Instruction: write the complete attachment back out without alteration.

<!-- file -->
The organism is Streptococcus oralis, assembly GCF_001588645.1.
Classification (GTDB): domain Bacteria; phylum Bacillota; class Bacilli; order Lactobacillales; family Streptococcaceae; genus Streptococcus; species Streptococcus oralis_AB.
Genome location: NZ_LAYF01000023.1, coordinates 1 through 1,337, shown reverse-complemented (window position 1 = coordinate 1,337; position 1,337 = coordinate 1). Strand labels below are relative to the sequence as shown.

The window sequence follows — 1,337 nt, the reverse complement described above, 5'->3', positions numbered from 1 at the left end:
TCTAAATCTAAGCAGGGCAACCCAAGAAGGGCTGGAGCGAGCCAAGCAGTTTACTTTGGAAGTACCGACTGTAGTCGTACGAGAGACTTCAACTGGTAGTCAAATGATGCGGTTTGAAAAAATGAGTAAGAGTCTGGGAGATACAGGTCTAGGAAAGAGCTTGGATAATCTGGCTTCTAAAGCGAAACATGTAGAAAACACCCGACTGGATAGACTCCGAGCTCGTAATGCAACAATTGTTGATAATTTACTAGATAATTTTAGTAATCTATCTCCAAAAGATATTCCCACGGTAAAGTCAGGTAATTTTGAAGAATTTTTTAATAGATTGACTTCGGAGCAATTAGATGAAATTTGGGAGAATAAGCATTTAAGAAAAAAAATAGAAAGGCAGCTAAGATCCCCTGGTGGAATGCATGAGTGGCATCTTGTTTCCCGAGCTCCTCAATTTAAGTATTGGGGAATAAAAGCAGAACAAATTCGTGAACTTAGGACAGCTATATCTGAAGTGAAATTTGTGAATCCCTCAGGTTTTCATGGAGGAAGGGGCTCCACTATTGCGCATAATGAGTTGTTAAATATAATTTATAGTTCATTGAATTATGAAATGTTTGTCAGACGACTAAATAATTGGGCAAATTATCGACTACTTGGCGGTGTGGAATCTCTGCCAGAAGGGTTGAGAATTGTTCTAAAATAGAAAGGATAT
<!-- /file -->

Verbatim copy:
The organism is Streptococcus oralis, assembly GCF_001588645.1.
Classification (GTDB): domain Bacteria; phylum Bacillota; class Bacilli; order Lactobacillales; family Streptococcaceae; genus Streptococcus; species Streptococcus oralis_AB.
Genome location: NZ_LAYF01000023.1, coordinates 1 through 1,337, shown reverse-complemented (window position 1 = coordinate 1,337; position 1,337 = coordinate 1). Strand labels below are relative to the sequence as shown.

The window sequence follows — 1,337 nt, the reverse complement described above, 5'->3', positions numbered from 1 at the left end:
TCTAAATCTAAGCAGGGCAACCCAAGAAGGGCTGGAGCGAGCCAAGCAGTTTACTTTGGAAGTACCGACTGTAGTCGTACGAGAGACTTCAACTGGTAGTCAAATGATGCGGTTTGAAAAAATGAGTAAGAGTCTGGGAGATACAGGTCTAGGAAAGAGCTTGGATAATCTGGCTTCTAAAGCGAAACATGTAGAAAACACCCGACTGGATAGACTCCGAGCTCGTAATGCAACAATTGTTGATAATTTACTAGATAATTTTAGTAATCTATCTCCAAAAGATATTCCCACGGTAAAGTCAGGTAATTTTGAAGAATTTTTTAATAGATTGACTTCGGAGCAATTAGATGAAATTTGGGAGAATAAGCATTTAAGAAAAAAAATAGAAAGGCAGCTAAGATCCCCTGGTGGAATGCATGAGTGGCATCTTGTTTCCCGAGCTCCTCAATTTAAGTATTGGGGAATAAAAGCAGAACAAATTCGTGAACTTAGGACAGCTATATCTGAAGTGAAATTTGTGAATCCCTCAGGTTTTCATGGAGGAAGGGGCTCCACTATTGCGCATAATGAGTTGTTAAATATAATTTATAGTTCATTGAATTATGAAATGTTTGTCAGACGACTAAATAATTGGGCAAATTATCGACTACTTGGCGGTGTGGAATCTCTGCCAGAAGGGTTGAGAATTGTTCTAAAATAGAAAGGATAT